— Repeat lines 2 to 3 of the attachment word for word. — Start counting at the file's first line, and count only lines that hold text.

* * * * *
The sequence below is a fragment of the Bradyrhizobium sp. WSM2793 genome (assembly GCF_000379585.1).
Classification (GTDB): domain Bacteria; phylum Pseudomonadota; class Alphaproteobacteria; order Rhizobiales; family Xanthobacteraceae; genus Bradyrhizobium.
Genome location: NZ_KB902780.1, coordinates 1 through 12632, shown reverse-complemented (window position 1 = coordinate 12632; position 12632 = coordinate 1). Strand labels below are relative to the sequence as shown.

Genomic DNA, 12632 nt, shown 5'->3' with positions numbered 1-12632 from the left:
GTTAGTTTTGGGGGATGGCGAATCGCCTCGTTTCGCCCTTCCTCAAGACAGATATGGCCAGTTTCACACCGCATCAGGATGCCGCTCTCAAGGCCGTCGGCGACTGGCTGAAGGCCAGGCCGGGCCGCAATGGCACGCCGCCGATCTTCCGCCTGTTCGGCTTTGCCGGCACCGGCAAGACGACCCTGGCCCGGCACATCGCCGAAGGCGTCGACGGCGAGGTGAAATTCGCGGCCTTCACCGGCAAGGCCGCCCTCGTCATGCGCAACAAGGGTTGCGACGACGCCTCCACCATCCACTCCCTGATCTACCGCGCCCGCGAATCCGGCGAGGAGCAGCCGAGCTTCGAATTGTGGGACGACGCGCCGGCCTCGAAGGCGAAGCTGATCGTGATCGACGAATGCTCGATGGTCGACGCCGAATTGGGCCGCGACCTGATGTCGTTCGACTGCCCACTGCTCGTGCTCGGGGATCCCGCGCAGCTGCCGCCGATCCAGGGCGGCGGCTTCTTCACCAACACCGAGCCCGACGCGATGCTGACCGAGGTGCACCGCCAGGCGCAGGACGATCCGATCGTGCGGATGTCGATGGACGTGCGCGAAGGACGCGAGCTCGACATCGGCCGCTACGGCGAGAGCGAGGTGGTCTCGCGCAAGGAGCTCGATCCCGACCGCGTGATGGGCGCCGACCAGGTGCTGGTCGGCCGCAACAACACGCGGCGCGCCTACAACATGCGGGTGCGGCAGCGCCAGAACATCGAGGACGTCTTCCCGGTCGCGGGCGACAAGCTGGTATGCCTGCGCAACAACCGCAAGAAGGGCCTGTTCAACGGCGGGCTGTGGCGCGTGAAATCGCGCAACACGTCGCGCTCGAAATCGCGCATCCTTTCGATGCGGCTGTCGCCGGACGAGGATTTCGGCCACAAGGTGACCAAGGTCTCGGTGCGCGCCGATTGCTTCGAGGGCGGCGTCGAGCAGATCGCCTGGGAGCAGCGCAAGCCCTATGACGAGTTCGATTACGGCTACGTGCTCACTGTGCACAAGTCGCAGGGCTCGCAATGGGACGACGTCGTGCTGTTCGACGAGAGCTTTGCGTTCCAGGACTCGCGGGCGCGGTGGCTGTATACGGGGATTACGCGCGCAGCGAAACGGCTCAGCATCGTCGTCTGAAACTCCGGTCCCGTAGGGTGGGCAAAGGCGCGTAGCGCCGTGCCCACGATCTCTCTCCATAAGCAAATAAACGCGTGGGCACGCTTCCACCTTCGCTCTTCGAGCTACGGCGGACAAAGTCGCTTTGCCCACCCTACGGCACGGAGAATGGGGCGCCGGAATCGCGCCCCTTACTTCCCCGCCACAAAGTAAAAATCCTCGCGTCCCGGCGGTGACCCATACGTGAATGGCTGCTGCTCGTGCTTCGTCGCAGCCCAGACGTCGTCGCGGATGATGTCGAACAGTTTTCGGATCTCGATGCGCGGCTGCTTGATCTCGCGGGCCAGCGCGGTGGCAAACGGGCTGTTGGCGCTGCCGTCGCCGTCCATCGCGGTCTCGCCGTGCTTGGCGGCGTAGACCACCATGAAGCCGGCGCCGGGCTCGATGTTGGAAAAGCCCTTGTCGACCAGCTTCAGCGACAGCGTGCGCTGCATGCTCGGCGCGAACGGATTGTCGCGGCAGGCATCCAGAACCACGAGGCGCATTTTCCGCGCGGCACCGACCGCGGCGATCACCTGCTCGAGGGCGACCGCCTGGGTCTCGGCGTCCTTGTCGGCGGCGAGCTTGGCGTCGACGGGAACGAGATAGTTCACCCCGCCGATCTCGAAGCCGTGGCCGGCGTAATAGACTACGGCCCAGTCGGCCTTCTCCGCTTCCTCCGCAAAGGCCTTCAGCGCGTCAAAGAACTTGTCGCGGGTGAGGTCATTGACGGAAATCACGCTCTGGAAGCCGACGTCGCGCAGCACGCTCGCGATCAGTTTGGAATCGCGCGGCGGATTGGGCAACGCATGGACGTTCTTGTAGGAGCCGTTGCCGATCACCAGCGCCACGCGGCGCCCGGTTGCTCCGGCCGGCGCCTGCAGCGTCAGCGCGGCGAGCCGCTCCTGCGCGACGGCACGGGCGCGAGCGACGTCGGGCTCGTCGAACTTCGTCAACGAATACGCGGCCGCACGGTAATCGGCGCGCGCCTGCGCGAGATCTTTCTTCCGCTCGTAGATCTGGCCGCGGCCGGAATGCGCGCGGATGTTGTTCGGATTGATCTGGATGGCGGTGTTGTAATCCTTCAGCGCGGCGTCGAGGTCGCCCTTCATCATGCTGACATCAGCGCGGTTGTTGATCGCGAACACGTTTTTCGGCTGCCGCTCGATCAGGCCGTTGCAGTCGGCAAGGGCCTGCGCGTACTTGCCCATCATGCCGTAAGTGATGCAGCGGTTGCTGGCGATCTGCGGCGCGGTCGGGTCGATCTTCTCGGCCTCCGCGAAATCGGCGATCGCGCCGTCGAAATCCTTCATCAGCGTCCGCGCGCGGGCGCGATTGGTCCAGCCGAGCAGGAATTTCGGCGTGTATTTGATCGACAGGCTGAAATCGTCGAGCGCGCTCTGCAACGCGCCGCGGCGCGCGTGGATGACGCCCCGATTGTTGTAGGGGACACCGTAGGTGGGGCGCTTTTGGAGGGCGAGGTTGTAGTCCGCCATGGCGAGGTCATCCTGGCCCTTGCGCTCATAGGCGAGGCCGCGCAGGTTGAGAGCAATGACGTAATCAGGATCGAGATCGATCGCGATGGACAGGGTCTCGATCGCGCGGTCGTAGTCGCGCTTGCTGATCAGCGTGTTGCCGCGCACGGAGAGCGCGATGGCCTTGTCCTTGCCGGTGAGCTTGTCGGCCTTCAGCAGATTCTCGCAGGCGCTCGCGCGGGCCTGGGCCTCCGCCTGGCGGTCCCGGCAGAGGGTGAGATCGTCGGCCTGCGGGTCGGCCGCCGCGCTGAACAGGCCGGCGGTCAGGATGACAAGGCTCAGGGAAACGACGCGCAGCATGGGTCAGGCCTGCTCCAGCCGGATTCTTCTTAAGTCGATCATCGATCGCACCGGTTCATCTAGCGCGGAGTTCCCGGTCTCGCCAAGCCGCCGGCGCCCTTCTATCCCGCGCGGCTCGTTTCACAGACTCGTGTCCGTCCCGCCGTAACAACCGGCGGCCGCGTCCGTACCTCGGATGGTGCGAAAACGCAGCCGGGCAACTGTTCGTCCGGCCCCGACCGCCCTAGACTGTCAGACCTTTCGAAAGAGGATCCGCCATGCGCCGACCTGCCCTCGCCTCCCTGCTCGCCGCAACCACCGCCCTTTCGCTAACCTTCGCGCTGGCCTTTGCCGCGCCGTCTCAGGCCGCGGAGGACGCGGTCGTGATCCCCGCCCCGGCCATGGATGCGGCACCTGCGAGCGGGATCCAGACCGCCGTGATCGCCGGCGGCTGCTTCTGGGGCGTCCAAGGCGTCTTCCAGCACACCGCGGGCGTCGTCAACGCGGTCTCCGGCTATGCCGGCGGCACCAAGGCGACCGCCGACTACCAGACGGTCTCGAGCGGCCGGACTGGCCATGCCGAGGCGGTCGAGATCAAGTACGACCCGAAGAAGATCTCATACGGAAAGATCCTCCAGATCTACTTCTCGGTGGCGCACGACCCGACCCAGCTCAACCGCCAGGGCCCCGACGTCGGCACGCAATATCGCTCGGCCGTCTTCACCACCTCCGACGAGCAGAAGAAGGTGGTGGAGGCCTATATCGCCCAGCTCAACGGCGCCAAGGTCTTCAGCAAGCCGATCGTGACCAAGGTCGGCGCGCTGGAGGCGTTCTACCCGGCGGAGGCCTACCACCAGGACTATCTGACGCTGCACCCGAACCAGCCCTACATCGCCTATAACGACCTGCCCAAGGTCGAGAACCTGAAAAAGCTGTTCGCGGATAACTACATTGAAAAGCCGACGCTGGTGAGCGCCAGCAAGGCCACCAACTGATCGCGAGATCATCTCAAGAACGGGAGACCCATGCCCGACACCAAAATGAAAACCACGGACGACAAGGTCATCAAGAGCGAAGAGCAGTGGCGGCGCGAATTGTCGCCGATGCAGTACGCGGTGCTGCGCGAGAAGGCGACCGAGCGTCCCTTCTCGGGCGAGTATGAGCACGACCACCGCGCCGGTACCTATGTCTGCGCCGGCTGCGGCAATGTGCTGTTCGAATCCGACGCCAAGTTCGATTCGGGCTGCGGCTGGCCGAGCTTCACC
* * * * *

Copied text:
Classification (GTDB): domain Bacteria; phylum Pseudomonadota; class Alphaproteobacteria; order Rhizobiales; family Xanthobacteraceae; genus Bradyrhizobium.
Genome location: NZ_KB902780.1, coordinates 1 through 12632, shown reverse-complemented (window position 1 = coordinate 12632; position 12632 = coordinate 1). Strand labels below are relative to the sequence as shown.